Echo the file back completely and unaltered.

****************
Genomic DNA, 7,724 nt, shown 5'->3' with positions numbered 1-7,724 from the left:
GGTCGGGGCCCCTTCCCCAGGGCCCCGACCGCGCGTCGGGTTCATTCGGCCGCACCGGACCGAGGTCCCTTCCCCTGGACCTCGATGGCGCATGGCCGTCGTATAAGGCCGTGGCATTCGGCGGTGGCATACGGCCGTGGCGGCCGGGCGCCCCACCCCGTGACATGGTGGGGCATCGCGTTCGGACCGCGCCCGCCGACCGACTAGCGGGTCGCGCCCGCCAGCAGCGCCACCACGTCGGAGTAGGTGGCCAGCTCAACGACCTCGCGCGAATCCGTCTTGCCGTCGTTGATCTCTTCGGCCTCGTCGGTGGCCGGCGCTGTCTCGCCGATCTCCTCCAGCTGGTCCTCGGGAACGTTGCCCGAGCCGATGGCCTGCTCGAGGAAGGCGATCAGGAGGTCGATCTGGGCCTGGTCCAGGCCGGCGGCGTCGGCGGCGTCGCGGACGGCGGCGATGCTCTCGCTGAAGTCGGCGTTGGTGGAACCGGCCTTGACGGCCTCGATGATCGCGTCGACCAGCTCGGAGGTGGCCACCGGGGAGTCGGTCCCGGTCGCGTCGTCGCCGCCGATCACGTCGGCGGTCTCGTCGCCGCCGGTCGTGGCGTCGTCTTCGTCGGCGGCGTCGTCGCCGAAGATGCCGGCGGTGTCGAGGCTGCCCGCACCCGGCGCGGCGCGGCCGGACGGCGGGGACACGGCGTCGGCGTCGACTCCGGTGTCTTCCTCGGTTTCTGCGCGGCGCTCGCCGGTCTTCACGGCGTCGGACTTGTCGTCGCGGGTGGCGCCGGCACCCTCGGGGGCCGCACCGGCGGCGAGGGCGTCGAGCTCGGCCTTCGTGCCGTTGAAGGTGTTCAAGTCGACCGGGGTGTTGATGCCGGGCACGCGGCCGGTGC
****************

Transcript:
Genomic DNA, 7,724 nt, shown 5'->3' with positions numbered 1-7,724 from the left:
GGTCGGGGCCCCTTCCCCAGGGCCCCGACCGCGCGTCGGGTTCATTCGGCCGCACCGGACCGAGGTCCCTTCCCCTGGACCTCGATGGCGCATGGCCGTCGTATAAGGCCGTGGCATTCGGCGGTGGCATACGGCCGTGGCGGCCGGGCGCCCCACCCCGTGACATGGTGGGGCATCGCGTTCGGACCGCGCCCGCCGACCGACTAGCGGGTCGCGCCCGCCAGCAGCGCCACCACGTCGGAGTAGGTGGCCAGCTCAACGACCTCGCGCGAATCCGTCTTGCCGTCGTTGATCTCTTCGGCCTCGTCGGTGGCCGGCGCTGTCTCGCCGATCTCCTCCAGCTGGTCCTCGGGAACGTTGCCCGAGCCGATGGCCTGCTCGAGGAAGGCGATCAGGAGGTCGATCTGGGCCTGGTCCAGGCCGGCGGCGTCGGCGGCGTCGCGGACGGCGGCGATGCTCTCGCTGAAGTCGGCGTTGGTGGAACCGGCCTTGACGGCCTCGATGATCGCGTCGACCAGCTCGGAGGTGGCCACCGGGGAGTCGGTCCCGGTCGCGTCGTCGCCGCCGATCACGTCGGCGGTCTCGTCGCCGCCGGTCGTGGCGTCGTCTTCGTCGGCGGCGTCGTCGCCGAAGATGCCGGCGGTGTCGAGGCTGCCCGCACCCGGCGCGGCGCGGCCGGACGGCGGGGACACGGCGTCGGCGTCGACTCCGGTGTCTTCCTCGGTTTCTGCGCGGCGCTCGCCGGTCTTCACGGCGTCGGACTTGTCGTCGCGGGTGGCGCCGGCACCCTCGGGGGCCGCACCGGCGGCGAGGGCGTCGAGCTCGGCCTTCGTGCCGTTGAAGGTGTTCAAGTCGACCGGGGTGTTGATGCCGGGCACGCGGCCGGTGC